• Sea-bed Treaty – The Treaty on the Prohibition of the Emplacement of Nuclear Weapons and Other Weapons of Mass Destruction on the Sea-Bed and the Ocean Floor and in the Subsoil Thereof (Sea-Bed Treaty) entered into force in 1972. The States Parties to this Treaty agree not to place any weapons of mass destruction on or under the sea-bed or ocean floor (outside of a territorial sea-bed, at least), or to build structures, launching installations or any other facilities specifically designed for storing, testing or using such weapons.
  • 1925 Geneva Protocol – The Protocol for the Prohibition of the Use in War of Asphyxiating, Poisonous or other Gases, and of Bacteriological Methods of Warfare (Geneva Protocol) is a treaty prohibiting the use of chemical and biological weapons in international armed conflicts. It was signed at Geneva on 17 June 1925 and entered into force on 8 February 1928. It is understood to be a general prohibition on the use of chemical and biological weapons but has nothing to say about production, storage or transfer, which are subject to later treaties (the Biological Weapons Convention and the Chemical Weapons Convention).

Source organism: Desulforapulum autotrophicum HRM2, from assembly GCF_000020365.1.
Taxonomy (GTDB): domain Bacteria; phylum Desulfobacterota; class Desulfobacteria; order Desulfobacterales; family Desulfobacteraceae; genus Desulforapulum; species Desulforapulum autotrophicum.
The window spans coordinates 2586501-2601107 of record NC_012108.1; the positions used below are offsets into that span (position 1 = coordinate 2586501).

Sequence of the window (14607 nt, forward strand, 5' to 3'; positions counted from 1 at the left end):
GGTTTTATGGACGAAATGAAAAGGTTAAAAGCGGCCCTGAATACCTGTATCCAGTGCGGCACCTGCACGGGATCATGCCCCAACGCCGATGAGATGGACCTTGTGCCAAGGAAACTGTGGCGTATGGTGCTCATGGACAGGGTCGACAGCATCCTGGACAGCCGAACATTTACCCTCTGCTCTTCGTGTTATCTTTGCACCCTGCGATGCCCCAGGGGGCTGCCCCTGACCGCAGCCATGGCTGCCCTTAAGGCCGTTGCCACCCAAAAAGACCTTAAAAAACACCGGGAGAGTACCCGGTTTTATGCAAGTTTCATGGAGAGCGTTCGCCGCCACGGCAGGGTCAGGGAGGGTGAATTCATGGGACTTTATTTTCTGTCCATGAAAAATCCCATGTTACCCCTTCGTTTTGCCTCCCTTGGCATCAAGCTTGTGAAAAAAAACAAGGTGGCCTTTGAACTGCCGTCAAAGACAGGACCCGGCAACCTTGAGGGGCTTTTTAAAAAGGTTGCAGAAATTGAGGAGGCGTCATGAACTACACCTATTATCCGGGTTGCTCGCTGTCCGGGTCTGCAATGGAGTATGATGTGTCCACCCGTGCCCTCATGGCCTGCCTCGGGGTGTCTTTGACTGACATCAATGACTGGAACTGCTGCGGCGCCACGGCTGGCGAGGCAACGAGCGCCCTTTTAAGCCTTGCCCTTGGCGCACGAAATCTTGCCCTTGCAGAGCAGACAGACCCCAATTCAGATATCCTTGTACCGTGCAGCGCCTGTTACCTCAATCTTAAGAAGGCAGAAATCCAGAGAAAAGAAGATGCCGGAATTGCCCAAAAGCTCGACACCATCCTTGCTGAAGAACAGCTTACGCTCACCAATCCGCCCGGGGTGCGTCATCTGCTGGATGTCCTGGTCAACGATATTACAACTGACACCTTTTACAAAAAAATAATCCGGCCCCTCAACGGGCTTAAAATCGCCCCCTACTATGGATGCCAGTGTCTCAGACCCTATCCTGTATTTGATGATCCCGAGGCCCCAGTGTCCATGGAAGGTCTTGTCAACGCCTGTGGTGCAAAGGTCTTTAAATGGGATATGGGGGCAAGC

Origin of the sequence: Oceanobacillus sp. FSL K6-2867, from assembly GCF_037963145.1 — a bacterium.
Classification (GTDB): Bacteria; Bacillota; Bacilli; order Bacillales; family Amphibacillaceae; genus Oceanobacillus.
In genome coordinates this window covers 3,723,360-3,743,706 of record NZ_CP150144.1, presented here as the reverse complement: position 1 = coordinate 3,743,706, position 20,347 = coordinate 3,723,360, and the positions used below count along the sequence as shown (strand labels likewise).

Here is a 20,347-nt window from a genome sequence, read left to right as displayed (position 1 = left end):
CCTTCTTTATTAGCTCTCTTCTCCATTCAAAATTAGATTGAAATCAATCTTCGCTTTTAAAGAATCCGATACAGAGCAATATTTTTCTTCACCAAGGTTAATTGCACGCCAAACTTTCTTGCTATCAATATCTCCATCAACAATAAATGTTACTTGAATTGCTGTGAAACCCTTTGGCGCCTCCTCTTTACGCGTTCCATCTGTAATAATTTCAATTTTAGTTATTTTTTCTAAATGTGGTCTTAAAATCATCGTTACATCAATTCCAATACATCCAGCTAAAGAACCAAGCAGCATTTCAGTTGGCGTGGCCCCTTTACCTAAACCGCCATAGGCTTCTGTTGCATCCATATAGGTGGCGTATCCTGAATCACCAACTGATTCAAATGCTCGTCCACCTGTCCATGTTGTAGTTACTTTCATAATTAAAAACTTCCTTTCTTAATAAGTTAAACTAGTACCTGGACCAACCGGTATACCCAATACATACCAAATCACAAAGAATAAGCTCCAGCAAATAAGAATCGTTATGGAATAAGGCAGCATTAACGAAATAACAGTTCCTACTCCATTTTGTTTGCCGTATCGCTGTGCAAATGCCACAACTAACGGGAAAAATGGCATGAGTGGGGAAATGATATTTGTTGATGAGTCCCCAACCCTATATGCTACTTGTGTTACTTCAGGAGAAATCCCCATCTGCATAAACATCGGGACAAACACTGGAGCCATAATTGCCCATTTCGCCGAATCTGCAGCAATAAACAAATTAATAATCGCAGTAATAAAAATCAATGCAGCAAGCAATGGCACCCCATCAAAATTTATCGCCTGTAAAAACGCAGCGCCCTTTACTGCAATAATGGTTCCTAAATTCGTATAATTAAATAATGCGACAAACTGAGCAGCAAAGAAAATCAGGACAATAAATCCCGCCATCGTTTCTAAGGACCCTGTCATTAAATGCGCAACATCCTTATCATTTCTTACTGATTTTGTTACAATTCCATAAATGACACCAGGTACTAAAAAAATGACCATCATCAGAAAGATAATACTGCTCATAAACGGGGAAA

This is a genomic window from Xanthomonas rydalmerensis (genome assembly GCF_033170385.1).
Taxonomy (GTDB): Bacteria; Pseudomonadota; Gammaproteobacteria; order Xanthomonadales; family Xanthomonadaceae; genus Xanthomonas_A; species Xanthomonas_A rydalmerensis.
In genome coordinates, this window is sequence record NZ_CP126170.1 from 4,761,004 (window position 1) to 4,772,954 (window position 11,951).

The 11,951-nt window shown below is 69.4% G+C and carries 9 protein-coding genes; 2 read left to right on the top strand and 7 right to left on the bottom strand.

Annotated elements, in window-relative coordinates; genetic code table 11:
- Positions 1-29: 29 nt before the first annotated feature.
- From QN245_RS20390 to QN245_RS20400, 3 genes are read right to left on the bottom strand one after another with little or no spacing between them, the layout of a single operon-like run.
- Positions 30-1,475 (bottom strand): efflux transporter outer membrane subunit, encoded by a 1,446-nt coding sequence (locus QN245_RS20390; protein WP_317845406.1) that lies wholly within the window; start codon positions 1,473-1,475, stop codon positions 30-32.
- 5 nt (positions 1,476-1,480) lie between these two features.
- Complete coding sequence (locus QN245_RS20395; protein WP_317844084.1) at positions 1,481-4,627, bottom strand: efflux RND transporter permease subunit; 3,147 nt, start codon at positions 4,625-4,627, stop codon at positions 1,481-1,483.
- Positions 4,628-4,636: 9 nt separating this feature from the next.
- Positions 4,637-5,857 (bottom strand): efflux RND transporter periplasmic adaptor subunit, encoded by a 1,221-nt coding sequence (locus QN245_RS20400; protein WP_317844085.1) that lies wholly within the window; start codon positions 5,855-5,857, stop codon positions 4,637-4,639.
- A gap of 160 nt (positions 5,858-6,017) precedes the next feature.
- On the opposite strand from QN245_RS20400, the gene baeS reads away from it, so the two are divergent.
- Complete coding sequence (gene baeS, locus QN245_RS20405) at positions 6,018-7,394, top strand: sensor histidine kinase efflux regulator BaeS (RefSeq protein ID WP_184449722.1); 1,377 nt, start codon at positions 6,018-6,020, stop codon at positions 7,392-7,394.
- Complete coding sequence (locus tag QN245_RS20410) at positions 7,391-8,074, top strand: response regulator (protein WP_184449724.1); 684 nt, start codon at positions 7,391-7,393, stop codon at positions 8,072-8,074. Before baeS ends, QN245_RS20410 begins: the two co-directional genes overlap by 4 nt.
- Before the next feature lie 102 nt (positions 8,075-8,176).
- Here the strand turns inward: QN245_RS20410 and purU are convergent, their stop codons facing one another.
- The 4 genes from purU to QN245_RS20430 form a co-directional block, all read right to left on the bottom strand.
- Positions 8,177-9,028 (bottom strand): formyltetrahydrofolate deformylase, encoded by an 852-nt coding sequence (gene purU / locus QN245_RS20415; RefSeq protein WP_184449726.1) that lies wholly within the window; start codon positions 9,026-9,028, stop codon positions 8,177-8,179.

• Chemical Weapons Convention 1993 – The Chemical Weapons Convention (CWC) aims to eliminate an entire category of weapons of mass destruction by prohibiting the development, production, acquisition, stockpiling, retention, transfer or use of chemical weapons by States Parties. States Parties, in turn, must take the steps necessary to enforce that prohibition in respect of persons (natural or legal) within their jurisdiction.
  • Biological Weapons Convention 1972 – Parties to the Biological and Toxin Weapons Convention (BWC) agree not to develop, produce, stockpile or otherwise acquire or retain microbial or other biological agents, (or toxins of any origin or method of production), nor to build weapons, equipment or means of delivery designed to use such agents or toxins for hostile purposes or in armed conflict. Strengthening the BWC remains a top priority for Green Cross’ ESS Programme. The treaty has only 173 States Parties today, and new methods are needed to ensure its proper implementation – including more effective and solid legal instruments for enforcement. There have been proposals to revisit the current implementation of the agreement, as the next Review Conference approaches in 2016. This will be an important time to pay attention to this Convention.
  • Convention on Certain (Inhumane) Conventional Weapons – The Convention on Prohibitions or Restrictions on the Use of Certain Conventional Weapons which may be deemed to be Excessively Injurious or to have Indiscriminate Effects (CCW or CCWC), which entered into force in December 1983, seeks to prohibit or restrict the use of certain conventional weapons which are considered excessively injurious or whose effects are indiscriminate. The convention covers landmines, booby traps, incendiary weapons, blinding laser weapons and clearance of explosive remnants of war.